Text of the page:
Recently reiterating its stance that in some cases employment criminal background checks amount to racial discrimination, the Equal Employment Opportunity Commission advised it was filing suit against employers that had improperly applied the screens.This occurred while criminal background screening firm Sterling Infosystems Inc., headquartered in New York City’s financial district, boasted an annual growth rate of nearly 35 percent over the course of a decade. Sterling is tapped by companies ranging from Walt Disney to Wal-Mart, assisting businesses in determining whether workers or potential workers have violent backgrounds or histories that might include drug dealing or impaired driving.
Such practices aren’t inherently illegal, but as our employment law attorneys are well aware, they can sometimes lead to legal problems if firms aren’t careful.
Research conducted in 2012 by the Society for Human Resources Management revealed that 9 out of 10 employers conduct at least some form of criminal background checks – an exponential uptick in the last two decades.
Companies like Sterling boast that they keep the workplace safe. In some cases, firms have a legal duty to know who it is they are bringing aboard, particularly if the business model is geared toward children or other vulnerable populations. On the other hand, these background check companies don’t always get it right. And sometimes, even when they do, if the findings are found to be outside of the bounds of anti-discrimination laws, companies might find themselves footing the bill for costly lawsuits.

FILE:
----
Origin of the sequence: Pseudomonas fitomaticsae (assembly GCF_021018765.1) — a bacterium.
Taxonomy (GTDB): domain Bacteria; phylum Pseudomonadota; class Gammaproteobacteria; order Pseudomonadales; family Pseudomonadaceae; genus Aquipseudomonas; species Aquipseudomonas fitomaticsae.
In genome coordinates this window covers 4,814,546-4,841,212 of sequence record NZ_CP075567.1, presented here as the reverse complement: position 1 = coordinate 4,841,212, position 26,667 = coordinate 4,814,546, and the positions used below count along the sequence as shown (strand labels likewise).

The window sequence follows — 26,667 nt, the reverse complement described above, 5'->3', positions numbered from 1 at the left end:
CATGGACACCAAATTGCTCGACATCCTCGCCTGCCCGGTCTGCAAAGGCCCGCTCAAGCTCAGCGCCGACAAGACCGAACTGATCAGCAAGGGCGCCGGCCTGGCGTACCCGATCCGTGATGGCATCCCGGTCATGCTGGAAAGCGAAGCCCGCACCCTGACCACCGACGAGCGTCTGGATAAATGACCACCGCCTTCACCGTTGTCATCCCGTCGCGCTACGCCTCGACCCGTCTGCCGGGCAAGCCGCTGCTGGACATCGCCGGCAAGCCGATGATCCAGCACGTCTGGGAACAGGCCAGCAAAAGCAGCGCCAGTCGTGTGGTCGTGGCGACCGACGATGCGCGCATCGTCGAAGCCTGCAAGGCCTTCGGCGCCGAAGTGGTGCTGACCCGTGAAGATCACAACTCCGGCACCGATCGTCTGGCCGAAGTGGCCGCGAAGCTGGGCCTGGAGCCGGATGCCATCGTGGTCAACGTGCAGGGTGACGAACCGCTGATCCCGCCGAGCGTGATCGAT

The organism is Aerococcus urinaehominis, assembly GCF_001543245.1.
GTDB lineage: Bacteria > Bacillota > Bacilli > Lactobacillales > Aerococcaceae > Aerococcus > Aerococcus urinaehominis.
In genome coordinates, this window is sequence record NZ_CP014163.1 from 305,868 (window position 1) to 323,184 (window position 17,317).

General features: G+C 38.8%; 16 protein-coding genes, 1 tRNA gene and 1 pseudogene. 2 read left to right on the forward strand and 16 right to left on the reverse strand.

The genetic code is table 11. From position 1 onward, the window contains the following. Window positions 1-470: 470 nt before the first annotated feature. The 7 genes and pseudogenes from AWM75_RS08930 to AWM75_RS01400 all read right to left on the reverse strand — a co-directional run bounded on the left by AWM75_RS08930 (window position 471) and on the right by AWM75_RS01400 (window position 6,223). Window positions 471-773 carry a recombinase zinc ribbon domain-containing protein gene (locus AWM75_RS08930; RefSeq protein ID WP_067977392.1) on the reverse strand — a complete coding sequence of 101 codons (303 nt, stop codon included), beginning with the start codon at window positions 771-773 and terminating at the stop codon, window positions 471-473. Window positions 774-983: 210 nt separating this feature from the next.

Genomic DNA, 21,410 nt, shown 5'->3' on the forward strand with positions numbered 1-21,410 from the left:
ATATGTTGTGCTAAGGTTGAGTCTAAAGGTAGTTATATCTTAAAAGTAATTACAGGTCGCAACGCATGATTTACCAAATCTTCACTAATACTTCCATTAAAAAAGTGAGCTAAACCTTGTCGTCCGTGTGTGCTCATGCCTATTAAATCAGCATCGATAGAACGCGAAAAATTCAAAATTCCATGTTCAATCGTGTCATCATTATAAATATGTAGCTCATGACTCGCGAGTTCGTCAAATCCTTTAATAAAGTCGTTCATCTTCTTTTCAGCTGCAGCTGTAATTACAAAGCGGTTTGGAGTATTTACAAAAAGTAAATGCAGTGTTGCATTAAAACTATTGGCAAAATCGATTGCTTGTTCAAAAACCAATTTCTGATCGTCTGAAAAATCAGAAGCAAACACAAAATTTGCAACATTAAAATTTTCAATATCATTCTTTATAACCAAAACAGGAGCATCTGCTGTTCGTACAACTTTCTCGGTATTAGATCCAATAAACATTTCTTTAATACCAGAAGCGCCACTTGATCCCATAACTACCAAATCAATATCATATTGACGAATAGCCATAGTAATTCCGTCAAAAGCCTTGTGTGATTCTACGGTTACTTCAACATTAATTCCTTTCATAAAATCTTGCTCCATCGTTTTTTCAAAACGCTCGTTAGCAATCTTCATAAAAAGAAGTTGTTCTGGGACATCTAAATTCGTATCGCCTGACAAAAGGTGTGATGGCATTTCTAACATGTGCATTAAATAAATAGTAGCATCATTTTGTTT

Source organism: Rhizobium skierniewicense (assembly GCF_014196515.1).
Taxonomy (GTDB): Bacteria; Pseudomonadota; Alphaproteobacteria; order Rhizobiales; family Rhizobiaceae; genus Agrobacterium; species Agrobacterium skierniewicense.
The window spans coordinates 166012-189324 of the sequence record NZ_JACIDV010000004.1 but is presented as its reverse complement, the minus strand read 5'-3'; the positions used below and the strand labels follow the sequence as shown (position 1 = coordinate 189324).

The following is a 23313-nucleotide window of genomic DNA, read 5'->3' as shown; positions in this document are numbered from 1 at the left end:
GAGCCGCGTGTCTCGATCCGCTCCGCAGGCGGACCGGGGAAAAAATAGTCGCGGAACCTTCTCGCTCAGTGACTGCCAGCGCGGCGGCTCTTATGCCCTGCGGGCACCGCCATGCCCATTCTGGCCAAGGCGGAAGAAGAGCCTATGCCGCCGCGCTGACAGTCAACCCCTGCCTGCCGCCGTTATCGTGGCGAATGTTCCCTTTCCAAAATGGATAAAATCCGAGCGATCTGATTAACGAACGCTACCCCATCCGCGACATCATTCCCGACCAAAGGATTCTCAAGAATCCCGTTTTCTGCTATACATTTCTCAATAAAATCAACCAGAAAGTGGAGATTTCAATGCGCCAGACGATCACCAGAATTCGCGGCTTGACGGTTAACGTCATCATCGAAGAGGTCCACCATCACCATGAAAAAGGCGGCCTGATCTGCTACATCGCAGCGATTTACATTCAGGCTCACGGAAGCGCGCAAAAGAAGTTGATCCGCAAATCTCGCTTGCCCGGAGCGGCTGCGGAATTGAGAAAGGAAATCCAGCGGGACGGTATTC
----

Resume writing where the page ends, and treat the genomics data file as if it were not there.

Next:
In cases where the background information was incorrect, denied workers are mostly going after the background check companies directly. However, the employer may also get wrapped up in that litigation because, as the EEOC advises, employers who rely heavily on those background checks in the hiring process, without verification or consideration to the individual worker/applicant, the nature of the crime or how long ago it occurred, may find themselves liable for discrimination.
Case-in-point was the recent EEOC lawsuit filed on behalf of a 14-year employee of a BMW manufacturing facility in South Carolina. In the course of a re-organization effort, the firm learned that the worker had a decades-old misdemeanor on his record. He was subsequently fired. The EEOC alleges this is discriminatory.
In another case, the EEOC is taking Dollar General to task for reportedly denying two workers jobs on the basis of prior criminal backgrounds.
The reasoning of the EEOC is that minority populations are more likely to be arrested and imprisoned. Therefore, to block employment solely on one’s criminal history could be found to be racially discriminatory.
However, the issue poses significant quandaries for businesses, who also fear liability if they hire a potentially dangerous worker. Striking an appropriate balance is not a simple task.
We advise firms of all sizes to take a closer look at their criminal background check policies. Better yet, have an experienced business litigation attorney conduct a review for you to determine whether there are any areas of your current procedure that may leave your company vulnerable to litigation.
We know that the EEOC is aggressively approaching these types of cases. A proactive approach may be your firm’s best defense.